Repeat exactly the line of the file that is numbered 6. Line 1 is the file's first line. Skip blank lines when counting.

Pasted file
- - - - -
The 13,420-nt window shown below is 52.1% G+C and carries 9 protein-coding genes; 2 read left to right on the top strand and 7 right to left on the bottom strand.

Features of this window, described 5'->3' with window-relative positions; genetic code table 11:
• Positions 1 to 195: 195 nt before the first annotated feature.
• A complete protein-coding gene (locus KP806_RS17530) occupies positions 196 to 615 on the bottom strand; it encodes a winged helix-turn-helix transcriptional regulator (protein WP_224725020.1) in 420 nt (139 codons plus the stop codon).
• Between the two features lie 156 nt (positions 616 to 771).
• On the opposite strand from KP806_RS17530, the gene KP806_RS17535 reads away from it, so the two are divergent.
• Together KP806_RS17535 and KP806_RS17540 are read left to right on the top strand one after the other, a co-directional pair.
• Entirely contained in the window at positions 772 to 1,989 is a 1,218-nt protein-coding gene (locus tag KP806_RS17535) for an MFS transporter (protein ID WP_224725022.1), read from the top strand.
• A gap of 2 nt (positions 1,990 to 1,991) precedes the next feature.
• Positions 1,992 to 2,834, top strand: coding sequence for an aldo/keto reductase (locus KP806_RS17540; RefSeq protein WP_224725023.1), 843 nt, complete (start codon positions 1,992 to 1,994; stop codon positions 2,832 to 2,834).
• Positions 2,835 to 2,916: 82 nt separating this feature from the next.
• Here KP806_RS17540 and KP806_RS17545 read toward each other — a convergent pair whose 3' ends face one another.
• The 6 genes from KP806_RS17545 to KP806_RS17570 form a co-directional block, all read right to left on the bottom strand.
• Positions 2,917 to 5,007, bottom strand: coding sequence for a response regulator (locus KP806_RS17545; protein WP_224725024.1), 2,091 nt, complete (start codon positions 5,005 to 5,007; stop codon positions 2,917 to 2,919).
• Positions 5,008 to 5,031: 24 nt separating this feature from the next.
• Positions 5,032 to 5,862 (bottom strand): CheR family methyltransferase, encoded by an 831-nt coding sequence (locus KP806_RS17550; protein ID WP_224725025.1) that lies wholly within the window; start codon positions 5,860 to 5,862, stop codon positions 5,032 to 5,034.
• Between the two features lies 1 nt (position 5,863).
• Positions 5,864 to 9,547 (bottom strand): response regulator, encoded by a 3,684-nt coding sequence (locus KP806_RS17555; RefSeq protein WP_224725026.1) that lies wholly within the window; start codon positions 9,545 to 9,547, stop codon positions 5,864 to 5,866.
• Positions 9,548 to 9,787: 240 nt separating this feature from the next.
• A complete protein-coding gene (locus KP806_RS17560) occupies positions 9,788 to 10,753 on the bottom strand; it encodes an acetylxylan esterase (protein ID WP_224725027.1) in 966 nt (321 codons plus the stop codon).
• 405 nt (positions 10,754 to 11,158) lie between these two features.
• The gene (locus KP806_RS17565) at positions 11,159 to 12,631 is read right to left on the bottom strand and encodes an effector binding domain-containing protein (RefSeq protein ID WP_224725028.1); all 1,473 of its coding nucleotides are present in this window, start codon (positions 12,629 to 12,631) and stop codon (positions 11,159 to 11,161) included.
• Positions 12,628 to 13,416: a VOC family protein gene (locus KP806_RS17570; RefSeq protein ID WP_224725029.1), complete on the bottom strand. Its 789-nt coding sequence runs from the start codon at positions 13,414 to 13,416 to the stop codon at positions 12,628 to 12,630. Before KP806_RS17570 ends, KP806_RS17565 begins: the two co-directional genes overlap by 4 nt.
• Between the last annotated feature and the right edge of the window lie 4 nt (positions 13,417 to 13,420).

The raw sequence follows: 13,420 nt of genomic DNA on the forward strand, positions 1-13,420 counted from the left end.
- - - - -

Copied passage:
• On the opposite strand from KP806_RS17530, the gene KP806_RS17535 reads away from it, so the two are divergent.